It will be noted that the curvatures of the cooperative outer and inner guide rails and their relative positions are such that the passage between them curves arcuately where such passage narrows from a much greater width to the width of its narrow runway portion, The oscillations of the inner guide rail move the arcuately curved portion of such rail in an are located between the outer guide rail and the axis of rotation of constitute a movable abutment in the passage between the guide rails at approximately the place at which two of the articles, if abreast of each other, might become wedged between the two guide rails. The wheel BI is shown, Fig. 5, as having a hub 63 loosely mounted on a vertical stud or short shaft 64 which extends through a slot 65 in the outer end portion of a supporting arm 86, the stud 64 being fastened to the supporting arm in adjusted position along the slot 65, as by means of a nut 61. The arm 68 is an arm of a lever 68 which is mounted on the shank of a cap bolt 69 carried by the T-shaped head portion of the lever 43 at a point midway between the side members 35b of the inner guide railand-lever unit. The lever 68 includes an adjusting arm or tail piece 10 which, as best seen in Fig. 1, is of quadrant shape and is provided with an arcuate slot El concentric with the hub of the lever 68. A fastening device therefor is shown as being a cap bolt 12, Fig. 5, extending through this slot II and threaded into a suitable opening 13 in an underlyingportion of the lever 43. By tightening the cap bolt 12, the lever 68 will be fastened rigidly to the lever 43 with the position of the lever and hence of the wheel 6| carried thereby angularly adjusted within limits in relation to the arcuately curved portion 35a of the inner guide rail, This adjustment also serves to adjust to some extent the projection of the peripheral portion of the wheel 6| beyond the inner guide rail. The extent of such projection may be adjusted further by adjlusting the position of the wheel supporting member 64 along the slot 65. The cap bolt 69, on which the lever 68 is mounted, also may be tightened to aid in securing the desired rigidity of the lever 68 with the lever 43.
The wheel 6! is shown as having a channeled rim, Bla, Fig. 5, on which an endless hollow tube the disk conveyor 26 somewhat in advance of-' the axis of rotation of such conveyor. In the example shown, the radius of this are is greater than that of the disk conveyor 26 and the oscillations are about an axis located laterally of the edge of the disk conveyor 26 at the opposite side of the structure from the outer guide rail and at a point located slightly rearwardly of the axis of rotation of such disk conveyor; oscillatory movement of the curved portion of the innerguide rail in one direction thus will slightly narrow and slightly widen the narrow runway and wider portions, respectively, of the curved passage between the two rails. The return oscillatory movement of the inner guide rail willhave an opposite effect.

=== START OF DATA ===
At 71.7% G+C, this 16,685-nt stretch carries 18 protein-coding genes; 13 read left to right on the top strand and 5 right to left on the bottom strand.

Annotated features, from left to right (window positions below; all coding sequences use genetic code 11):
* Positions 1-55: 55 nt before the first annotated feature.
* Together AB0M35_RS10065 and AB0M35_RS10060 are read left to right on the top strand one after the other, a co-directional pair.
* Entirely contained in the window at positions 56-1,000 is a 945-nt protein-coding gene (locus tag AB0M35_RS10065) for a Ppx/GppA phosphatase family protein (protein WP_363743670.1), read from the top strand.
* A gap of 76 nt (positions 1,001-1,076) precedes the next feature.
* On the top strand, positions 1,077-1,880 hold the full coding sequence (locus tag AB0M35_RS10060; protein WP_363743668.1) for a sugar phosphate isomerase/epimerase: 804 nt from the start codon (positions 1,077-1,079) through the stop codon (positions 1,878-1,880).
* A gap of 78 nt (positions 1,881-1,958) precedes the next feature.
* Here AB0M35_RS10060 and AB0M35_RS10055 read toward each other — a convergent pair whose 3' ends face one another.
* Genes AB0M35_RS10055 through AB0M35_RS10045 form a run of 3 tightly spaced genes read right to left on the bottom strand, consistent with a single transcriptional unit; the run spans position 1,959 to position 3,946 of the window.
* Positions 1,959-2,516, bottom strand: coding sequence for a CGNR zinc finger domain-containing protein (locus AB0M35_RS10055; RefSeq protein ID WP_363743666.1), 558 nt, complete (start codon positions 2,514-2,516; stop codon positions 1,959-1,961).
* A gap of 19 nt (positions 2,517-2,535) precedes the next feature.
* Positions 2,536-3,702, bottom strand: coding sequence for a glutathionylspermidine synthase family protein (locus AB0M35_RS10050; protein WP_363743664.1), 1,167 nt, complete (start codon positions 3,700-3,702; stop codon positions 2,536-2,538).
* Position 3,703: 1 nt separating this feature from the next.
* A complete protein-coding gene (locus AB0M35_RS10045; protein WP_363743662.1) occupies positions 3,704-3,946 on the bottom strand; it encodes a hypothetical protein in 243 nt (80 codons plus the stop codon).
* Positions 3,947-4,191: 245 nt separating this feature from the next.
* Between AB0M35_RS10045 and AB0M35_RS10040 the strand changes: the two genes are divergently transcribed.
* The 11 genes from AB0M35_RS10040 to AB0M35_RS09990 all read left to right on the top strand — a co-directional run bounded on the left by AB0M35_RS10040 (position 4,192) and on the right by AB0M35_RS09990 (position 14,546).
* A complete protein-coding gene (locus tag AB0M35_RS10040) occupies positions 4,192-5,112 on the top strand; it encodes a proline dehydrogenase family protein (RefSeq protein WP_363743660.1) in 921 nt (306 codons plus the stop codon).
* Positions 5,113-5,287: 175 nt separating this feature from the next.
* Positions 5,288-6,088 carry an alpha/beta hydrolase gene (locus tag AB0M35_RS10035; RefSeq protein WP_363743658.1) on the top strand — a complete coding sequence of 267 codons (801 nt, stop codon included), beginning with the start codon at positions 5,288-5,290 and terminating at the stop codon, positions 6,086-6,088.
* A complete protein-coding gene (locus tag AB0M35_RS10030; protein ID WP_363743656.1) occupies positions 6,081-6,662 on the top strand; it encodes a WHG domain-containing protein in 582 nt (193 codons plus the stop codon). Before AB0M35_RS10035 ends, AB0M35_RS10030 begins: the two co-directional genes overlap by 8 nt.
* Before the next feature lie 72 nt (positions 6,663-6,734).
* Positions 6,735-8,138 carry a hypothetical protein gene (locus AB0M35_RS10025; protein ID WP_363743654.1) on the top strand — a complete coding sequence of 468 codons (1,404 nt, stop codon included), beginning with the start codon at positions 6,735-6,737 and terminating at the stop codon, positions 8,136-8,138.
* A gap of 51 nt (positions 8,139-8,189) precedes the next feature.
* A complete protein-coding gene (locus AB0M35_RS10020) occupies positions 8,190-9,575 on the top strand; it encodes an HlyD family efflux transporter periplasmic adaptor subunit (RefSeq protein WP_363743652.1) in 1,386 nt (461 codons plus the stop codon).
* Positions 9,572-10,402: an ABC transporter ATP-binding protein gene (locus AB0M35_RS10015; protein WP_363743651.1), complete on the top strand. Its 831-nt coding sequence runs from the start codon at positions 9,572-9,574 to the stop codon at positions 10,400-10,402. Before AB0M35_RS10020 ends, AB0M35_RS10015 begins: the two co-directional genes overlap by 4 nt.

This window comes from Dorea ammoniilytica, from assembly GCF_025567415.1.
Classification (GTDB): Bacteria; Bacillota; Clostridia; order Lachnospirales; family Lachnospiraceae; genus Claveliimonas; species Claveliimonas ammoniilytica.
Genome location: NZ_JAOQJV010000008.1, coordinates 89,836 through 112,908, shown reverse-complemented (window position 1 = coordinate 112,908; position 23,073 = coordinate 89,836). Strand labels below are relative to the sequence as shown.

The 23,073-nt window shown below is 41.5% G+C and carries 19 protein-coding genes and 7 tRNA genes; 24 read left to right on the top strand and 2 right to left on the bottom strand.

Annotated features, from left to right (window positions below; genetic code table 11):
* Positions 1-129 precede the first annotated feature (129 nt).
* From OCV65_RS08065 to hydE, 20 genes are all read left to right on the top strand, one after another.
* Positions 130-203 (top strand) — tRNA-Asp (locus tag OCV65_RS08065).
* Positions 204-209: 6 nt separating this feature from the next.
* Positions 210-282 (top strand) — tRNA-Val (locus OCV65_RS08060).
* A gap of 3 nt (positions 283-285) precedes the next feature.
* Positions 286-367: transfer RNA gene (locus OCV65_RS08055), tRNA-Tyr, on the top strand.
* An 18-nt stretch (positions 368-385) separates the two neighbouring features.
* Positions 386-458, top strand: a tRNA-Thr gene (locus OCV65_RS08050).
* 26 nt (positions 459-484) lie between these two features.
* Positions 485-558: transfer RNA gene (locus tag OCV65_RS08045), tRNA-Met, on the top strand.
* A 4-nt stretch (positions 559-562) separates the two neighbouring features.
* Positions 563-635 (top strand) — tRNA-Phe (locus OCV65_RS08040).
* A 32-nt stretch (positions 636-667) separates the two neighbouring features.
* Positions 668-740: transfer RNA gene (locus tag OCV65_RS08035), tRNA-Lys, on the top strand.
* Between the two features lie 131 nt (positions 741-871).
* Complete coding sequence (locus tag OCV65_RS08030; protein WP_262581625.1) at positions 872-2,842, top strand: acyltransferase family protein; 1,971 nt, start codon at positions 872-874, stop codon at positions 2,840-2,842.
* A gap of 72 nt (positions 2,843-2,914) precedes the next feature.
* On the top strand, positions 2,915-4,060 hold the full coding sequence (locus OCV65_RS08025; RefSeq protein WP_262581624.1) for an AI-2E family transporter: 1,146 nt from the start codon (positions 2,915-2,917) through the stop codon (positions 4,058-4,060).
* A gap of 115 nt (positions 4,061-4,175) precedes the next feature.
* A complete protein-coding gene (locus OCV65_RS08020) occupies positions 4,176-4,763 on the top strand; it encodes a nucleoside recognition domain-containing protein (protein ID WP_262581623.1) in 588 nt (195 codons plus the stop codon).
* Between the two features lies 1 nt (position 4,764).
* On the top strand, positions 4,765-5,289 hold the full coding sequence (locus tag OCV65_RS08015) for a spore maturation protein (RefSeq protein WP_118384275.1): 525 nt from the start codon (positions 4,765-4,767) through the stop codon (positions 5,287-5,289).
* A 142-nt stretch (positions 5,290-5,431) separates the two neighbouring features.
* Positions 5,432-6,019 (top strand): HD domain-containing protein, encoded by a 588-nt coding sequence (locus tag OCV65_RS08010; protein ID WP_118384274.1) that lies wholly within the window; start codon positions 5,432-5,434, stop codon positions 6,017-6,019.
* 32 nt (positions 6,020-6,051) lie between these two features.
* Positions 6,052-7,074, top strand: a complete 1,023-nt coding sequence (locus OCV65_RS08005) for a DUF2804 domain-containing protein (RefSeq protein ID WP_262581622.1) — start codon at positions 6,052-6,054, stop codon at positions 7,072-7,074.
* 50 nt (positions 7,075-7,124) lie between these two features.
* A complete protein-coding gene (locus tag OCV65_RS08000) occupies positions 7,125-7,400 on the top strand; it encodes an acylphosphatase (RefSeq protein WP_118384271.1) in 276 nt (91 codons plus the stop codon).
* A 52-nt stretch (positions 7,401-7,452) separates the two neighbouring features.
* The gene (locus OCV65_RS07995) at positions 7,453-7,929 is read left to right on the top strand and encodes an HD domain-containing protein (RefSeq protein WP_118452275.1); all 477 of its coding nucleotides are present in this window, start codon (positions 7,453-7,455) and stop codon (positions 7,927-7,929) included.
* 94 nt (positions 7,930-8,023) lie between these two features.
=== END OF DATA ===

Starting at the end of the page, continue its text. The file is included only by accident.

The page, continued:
The structural arrangement and operation or tire 15 is mounted. This tire may be made of rubber or other suitable material which will permit the tire to yield under pressure toward the axis of rotation of the wheel and which will not scratch or mar the articles which may contact therewith in the operation of the device. Obviously, the covering or peripheral portion of the wheel may consist of a suitable layer of rubber or other suitable material and need not be of tubular form although that form is preferred.
seen in Fig. 2.
driving mechanism has conventional structural and operating features which may be altered or The delivery disk conveyor 38 may be rotated in the direction of the arrow in Fig. l by the operation of a pulley 16 on the shaft 39 and a belt 11 between such pulley and a pulley 18 on the drive shaft 21 for the rotating disk 26, all asbest It will be understood that the adjusted in a known manner so that the directions of rotation of the conveyor disks 26 and 38 may be reversed if desired, and the speeds of the several article conveying parts of the device may be suitably predetermined and coordinated. In general, the speed of the rotary delivery conveyor 38 should be sufficient'to carry away the articles passing thereto in a uniformly spaced single file order. The disk 26 delivers such articles directly onto the rotating delivery conveyor 38, such articles being guided onto the latter by portions of the cooperative guide rails. A wedge shaped plate 19 is shown in Fig. '1 as filling a slight gap between. portions of these two rotating disk conveyors so that each article will have adequate undersupport during its movement from the conveyor 26 onto the disk 38.